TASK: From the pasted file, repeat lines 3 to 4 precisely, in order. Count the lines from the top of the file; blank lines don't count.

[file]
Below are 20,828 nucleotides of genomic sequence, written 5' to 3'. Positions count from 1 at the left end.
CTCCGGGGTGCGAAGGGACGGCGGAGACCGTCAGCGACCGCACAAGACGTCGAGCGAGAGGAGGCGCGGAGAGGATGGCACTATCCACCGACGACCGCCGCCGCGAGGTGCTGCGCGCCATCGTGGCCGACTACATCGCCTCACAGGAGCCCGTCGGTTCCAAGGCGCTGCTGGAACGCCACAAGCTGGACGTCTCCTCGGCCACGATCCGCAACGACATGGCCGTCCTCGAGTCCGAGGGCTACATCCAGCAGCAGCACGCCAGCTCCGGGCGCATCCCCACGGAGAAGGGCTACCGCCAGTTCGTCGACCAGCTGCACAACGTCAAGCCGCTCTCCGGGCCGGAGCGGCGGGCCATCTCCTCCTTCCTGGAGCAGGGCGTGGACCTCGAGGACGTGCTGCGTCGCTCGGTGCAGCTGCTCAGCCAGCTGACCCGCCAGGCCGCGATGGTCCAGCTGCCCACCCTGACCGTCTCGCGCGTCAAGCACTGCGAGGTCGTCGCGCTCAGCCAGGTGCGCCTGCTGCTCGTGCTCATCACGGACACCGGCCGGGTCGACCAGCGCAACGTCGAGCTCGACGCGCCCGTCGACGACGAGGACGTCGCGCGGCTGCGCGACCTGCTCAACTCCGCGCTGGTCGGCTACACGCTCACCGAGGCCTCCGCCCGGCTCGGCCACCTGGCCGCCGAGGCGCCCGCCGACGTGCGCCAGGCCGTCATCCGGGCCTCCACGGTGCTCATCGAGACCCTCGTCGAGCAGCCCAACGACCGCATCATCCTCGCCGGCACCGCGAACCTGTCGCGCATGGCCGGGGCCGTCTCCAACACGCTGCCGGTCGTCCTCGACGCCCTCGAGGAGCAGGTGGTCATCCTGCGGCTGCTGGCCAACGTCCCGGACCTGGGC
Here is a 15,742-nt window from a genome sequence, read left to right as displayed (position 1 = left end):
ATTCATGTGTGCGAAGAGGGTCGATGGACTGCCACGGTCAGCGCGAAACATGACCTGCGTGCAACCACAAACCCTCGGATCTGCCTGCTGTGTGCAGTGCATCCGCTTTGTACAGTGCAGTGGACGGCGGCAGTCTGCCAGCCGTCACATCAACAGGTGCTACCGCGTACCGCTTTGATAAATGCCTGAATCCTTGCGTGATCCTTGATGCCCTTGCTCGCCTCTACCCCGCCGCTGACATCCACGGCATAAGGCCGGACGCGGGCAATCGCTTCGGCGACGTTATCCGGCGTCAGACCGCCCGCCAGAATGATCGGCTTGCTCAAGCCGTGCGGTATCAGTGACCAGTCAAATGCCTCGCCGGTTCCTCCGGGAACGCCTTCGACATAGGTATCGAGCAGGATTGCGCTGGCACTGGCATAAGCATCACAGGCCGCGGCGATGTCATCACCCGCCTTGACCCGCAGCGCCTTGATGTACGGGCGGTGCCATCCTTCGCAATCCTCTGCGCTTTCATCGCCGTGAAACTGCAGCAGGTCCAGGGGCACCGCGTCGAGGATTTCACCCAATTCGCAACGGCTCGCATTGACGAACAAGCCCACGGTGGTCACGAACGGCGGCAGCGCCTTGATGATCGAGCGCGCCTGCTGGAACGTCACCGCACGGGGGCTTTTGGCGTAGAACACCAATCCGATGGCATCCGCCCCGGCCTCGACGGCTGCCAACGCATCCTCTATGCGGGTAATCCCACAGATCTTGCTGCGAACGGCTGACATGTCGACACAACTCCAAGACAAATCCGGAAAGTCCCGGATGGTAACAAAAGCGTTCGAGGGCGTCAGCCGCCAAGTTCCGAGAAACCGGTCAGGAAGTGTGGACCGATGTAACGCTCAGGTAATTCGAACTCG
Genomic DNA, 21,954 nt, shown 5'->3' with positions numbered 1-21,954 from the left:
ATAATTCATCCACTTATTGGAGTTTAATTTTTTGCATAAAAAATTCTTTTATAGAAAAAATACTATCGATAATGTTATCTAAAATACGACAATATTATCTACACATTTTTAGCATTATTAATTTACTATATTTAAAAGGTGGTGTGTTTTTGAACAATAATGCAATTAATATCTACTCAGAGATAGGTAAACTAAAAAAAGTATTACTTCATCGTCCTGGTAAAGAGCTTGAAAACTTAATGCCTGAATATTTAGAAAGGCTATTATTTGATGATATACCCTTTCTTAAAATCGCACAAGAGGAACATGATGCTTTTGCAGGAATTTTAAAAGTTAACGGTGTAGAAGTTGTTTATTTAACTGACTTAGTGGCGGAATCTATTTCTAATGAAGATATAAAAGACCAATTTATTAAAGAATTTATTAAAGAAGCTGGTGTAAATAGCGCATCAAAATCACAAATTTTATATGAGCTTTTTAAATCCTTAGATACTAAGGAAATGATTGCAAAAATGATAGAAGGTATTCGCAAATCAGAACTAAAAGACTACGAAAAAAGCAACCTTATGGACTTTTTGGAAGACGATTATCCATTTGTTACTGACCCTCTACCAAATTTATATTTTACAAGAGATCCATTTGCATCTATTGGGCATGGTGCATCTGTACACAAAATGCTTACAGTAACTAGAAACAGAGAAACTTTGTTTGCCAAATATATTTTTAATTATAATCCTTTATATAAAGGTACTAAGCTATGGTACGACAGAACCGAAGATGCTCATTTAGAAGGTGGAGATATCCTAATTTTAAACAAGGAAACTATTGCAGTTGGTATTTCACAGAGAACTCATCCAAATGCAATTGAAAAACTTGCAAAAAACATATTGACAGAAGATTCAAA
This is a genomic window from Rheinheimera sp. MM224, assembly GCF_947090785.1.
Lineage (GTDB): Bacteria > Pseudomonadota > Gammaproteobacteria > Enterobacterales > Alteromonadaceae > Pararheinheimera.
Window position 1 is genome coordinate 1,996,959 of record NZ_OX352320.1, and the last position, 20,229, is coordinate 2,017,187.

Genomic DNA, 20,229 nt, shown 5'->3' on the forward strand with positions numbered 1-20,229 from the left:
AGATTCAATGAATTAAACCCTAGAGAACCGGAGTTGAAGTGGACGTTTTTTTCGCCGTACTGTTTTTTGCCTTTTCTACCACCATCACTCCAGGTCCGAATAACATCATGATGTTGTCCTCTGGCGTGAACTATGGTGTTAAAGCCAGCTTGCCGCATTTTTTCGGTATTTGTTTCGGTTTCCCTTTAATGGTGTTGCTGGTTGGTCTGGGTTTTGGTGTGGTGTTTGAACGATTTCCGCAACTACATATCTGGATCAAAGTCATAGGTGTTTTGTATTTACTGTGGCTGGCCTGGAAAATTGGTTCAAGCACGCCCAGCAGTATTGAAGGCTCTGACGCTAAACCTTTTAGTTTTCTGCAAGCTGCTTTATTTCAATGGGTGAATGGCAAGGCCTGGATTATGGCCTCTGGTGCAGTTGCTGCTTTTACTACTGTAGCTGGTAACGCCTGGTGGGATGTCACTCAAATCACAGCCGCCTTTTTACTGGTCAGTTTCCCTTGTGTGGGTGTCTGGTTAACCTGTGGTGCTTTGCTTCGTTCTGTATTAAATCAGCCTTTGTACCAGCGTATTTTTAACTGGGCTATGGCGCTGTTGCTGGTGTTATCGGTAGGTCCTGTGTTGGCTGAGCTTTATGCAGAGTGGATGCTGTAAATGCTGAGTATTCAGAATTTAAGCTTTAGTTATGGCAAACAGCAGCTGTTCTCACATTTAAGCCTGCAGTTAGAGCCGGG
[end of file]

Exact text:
Here is a 15,742-nt window from a genome sequence, read left to right as displayed (position 1 = left end):
ATTCATGTGTGCGAAGAGGGTCGATGGACTGCCACGGTCAGCGCGAAACATGACCTGCGTGCAACCACAAACCCTCGGATCTGCCTGCTGTGTGCAGTGCATCCGCTTTGTACAGTGCAGTGGACGGCGGCAGTCTGCCAGCCGTCACATCAACAGGTGCTACCGCGTACCGCTTTGATAAATGCCTGAATCCTTGCGTGATCCTTGATGCCCTTGCTCGCCTCTACCCCGCCGCTGACATCCACGGCATAAGGCCGGACGCGGGCAATCGCTTCGGCGACGTTATCCGGCGTCAGACCGCCCGCCAGAATGATCGGCTTGCTCAAGCCGTGCGGTATCAGTGACCAGTCAAATGCCTCGCCGGTTCCTCCGGGAACGCCTTCGACATAGGTATCGAGCAGGATTGCGCTGGCACTGGCATAAGCATCACAGGCCGCGGCGATGTCATCACCCGCCTTGACCCGCAGCGCCTTGATGTACGGGCGGTGCCATCCTTCGCAATCCTCTGCGCTTTCATCGCCGTGAAACTGCAGCAGGTCCAGGGGCACCGCGTCGAGGATTTCACCCAATTCGCAACGGCTCGCATTGACGAACAAGCCCACGGTGGTCACGAACGGCGGCAGCGCCTTGATGATCGAGCGCGCCTGCTGGAACGTCACCGCACGGGGGCTTTTGGCGTAGAACACCAATCCGATGGCATCCGCCCCGGCCTCGACGGCTGCCAACGCATCCTCTATGCGGGTAATCCCACAGATCTTGCTGCGAACGGCTGACATGTCGACACAACTCCAAGACAAATCCGGAAAGTCCCGGATGGTAACAAAAGCGTTCGAGGGCGTCAGCCGCCAAGTTCCGAGAAACCGGTCAGGAAGTGTGGACCGATGTAACGCTCAGGTAATTCGAACTCG